Wednesday, February 4, 2015

Change in N. Korea does not mean regime change: senior U.S. diplomat

Mr. Russel's is walking back President Obama's and Ms. Sherman's collapse comments.  

Unfortunately I do not think the Burma example appeals to the Kim Family Regime.

The real options are these - either the Kim Family Regime changes its behavior and becomes a responsible member of the international community or the Kim Family Regime must itself be changed.  The former is unlikely and the latter will cost a tremendous amount of blood and treasure because regime change will likely be achieved through regime collapse or war (and of course impending collapse may lead to the decision to go to war).  The only other option is for internal and indigenous regime change to occur (perhaps with external support as an unconventional warfare campaign).  If that happens then the path is open to unification, denuclearization, and most importantly an end to the horrendous suffering of 25 million people.  But of course these are options that cannot be discussed by diplomats and government officials.

Change in N. Korea does not mean regime change: senior U.S. diplomat

2015/02/05 07:31
By Chang Jae-soon
WASHINGTON, Feb. 4 (Yonhap) -- North Korea should learn from Myanmar's opening and change course, a senior American diplomat said Wednesday, stressing Pyongyang can implement reforms without "regime change" as seen in the Southeast Asian nation.
"The transformation in the (Myanmar) economy, the transformation in the lives of Burmese people, the opportunities that have opened and the scope of international cooperation has not come at the cost of a revolution," Assistant Secretary of State Daniel Russel said at a Foreign Press Center briefing.
"A change in North Korea does not mean to be regime change as the example of Burma shows," he said.
Reforms in Myanmar have led to the "pouring-in of significant development economic support," the top State Department official in charge of Asia-Pacific affairs said, adding the reforms have also led to U.S. President Barack Obama visiting the Southeast Asian nation twice.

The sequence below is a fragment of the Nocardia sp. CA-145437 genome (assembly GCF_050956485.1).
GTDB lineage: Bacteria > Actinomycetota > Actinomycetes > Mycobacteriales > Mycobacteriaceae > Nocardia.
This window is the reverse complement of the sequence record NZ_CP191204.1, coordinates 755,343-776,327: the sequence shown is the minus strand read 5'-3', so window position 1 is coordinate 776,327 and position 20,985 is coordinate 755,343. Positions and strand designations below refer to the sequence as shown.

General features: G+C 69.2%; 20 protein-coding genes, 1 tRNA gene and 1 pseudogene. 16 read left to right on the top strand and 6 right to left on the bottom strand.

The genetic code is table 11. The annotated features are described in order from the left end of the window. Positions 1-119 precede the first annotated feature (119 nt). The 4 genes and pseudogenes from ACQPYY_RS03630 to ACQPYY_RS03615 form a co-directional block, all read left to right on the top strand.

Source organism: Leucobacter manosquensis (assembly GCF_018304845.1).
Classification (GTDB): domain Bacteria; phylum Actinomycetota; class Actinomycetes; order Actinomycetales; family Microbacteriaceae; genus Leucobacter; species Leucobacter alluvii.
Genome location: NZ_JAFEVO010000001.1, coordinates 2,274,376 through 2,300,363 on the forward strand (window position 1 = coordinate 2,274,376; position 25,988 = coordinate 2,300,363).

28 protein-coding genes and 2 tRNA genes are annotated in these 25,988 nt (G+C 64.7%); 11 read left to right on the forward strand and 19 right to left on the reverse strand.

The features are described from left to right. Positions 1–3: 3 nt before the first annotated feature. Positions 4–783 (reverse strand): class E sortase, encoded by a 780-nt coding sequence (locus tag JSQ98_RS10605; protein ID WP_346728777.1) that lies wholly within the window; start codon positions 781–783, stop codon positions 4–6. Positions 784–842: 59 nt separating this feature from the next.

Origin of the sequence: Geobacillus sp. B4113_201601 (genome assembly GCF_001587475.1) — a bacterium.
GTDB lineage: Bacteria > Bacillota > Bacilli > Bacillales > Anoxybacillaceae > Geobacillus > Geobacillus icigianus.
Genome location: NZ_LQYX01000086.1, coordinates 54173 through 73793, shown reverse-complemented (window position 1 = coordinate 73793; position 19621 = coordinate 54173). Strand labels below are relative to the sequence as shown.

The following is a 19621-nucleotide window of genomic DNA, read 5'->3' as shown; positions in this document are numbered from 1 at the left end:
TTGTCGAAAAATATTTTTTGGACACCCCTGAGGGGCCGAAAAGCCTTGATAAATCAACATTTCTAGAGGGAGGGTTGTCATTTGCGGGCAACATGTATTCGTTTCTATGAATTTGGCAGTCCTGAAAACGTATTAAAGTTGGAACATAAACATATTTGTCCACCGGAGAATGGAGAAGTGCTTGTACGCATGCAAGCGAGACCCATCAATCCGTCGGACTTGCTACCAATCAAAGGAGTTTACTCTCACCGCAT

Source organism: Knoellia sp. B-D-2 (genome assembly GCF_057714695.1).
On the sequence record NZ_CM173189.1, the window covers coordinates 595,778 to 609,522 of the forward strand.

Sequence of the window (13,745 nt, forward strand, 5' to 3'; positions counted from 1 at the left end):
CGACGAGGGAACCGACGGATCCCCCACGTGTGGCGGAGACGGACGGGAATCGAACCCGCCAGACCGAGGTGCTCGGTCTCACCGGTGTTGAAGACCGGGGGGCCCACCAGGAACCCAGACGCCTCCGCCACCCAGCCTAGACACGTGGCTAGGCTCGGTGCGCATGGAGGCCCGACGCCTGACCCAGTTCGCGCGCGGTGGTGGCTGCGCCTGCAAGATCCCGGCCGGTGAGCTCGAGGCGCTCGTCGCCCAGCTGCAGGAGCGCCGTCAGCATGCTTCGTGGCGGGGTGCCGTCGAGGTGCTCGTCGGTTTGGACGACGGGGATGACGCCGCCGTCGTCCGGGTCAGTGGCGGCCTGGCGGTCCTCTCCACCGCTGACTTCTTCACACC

Russel's remarks came amid speculation that the U.S. may seek a regime change in North Korea after Obama said last month that he believes the autocratic regime in Pyongyang is bound to ultimately collapse.
Russel downplayed North Korea's recent declaration that it will no longer hold talks with the U.S.
"North Korea has opted in and has opted out. North Korea has proposed dialogue; North Korea has rejected dialogue. North Korea has embraced the six-party talks; North Korea has walked out of the six-party talks," he said. "So it's a little difficult to take any single pronouncement ... as the last word."

   Russel stressed the U.S. is willing to hold talks with Pyongyang, but what's more important than simply holding talks is to hold serious negotiations aimed at ending the country's nuclear program, and for such negotiations to reopen, Pyongyang should first demonstrate its denuclearization commitments.
"We are open to dialogue. We have no problem talking to North Korea. We talk to North Korea. What we want, however, are negotiations to implement the agreements reached to fulfill the mandate of the U.N. Security Council resolutions to denuclearize the Korean Peninsula," he said.
"We are always alert to and seeking indicators of seriousness of purpose on North Korea's part that it is prepared to negotiate, that it's prepared to come to the negotiating table, ready to take the concrete steps, take the reversible steps that will be necessary to freeze, roll back and eliminate ultimately the nuclear program and missile program," he said.
The senior diplomat also dismissed as a "nonstarter" Pyongyang's recent offer to suspend nuclear tests in exchange for a halt to joint military exercises between the U.S. and South Korea, saying the North has no right to "bargain, to trade or to ask for a payoff in return for abiding by international law."

   "That's not how it works. The issue is this. Will North Korea agree to negotiate denuclearization in the six-party context and ... how will we know that there is a sufficient prospect of making progress toward denuclearization to warrant restarting that entire effort," he said.
Meanwhile, Amb. Sung Kim, special representative for North Korea policy, said at a seminar that the U.S. is willing to look for an opportunity for serious denuclearization talks with the North but will also work with the international community to strengthen sanctions on the regime.
Kim declined comment on the dialogue offers reportedly exchanges between the U.S. and the North.
Diplomatic sources have said that Kim had offered to hold a meeting with the North when he visited China as part of a regional trip last week, but the proposed meeting did not take place as the North insisted that it be held in Pyongyang.

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